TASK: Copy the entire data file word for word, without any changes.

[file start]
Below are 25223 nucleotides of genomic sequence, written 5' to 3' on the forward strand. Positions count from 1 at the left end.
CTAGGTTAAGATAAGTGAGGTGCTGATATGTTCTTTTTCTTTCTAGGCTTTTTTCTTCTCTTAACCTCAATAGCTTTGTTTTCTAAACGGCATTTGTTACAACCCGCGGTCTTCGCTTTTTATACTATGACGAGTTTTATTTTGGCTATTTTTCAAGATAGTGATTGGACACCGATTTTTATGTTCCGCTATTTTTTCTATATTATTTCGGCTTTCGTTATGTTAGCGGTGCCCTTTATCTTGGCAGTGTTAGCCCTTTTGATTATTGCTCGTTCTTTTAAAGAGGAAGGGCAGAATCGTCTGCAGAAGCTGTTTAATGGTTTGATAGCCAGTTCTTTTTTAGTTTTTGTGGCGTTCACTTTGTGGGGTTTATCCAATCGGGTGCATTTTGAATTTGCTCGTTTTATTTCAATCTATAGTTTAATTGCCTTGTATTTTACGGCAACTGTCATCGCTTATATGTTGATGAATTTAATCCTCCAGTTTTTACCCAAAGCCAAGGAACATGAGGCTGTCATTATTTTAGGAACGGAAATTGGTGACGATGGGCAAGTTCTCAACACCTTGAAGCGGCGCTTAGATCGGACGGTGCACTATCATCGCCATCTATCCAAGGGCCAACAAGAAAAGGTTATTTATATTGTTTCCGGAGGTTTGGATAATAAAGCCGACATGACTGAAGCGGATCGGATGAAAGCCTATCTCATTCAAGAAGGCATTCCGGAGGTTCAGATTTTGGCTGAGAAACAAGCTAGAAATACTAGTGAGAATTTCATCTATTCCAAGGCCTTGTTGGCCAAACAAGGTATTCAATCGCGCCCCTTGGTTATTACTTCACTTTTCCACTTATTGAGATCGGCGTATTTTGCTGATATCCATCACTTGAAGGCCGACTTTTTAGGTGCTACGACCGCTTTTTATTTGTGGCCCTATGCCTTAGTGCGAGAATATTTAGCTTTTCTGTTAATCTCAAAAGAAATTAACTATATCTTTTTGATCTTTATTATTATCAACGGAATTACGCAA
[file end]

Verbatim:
Below are 25223 nucleotides of genomic sequence, written 5' to 3' on the forward strand. Positions count from 1 at the left end.
CTAGGTTAAGATAAGTGAGGTGCTGATATGTTCTTTTTCTTTCTAGGCTTTTTTCTTCTCTTAACCTCAATAGCTTTGTTTTCTAAACGGCATTTGTTACAACCCGCGGTCTTCGCTTTTTATACTATGACGAGTTTTATTTTGGCTATTTTTCAAGATAGTGATTGGACACCGATTTTTATGTTCCGCTATTTTTTCTATATTATTTCGGCTTTCGTTATGTTAGCGGTGCCCTTTATCTTGGCAGTGTTAGCCCTTTTGATTATTGCTCGTTCTTTTAAAGAGGAAGGGCAGAATCGTCTGCAGAAGCTGTTTAATGGTTTGATAGCCAGTTCTTTTTTAGTTTTTGTGGCGTTCACTTTGTGGGGTTTATCCAATCGGGTGCATTTTGAATTTGCTCGTTTTATTTCAATCTATAGTTTAATTGCCTTGTATTTTACGGCAACTGTCATCGCTTATATGTTGATGAATTTAATCCTCCAGTTTTTACCCAAAGCCAAGGAACATGAGGCTGTCATTATTTTAGGAACGGAAATTGGTGACGATGGGCAAGTTCTCAACACCTTGAAGCGGCGCTTAGATCGGACGGTGCACTATCATCGCCATCTATCCAAGGGCCAACAAGAAAAGGTTATTTATATTGTTTCCGGAGGTTTGGATAATAAAGCCGACATGACTGAAGCGGATCGGATGAAAGCCTATCTCATTCAAGAAGGCATTCCGGAGGTTCAGATTTTGGCTGAGAAACAAGCTAGAAATACTAGTGAGAATTTCATCTATTCCAAGGCCTTGTTGGCCAAACAAGGTATTCAATCGCGCCCCTTGGTTATTACTTCACTTTTCCACTTATTGAGATCGGCGTATTTTGCTGATATCCATCACTTGAAGGCCGACTTTTTAGGTGCTACGACCGCTTTTTATTTGTGGCCCTATGCCTTAGTGCGAGAATATTTAGCTTTTCTGTTAATCTCAAAAGAAATTAACTATATCTTTTTGATCTTTATTATTATCAACGGAATTACGCAA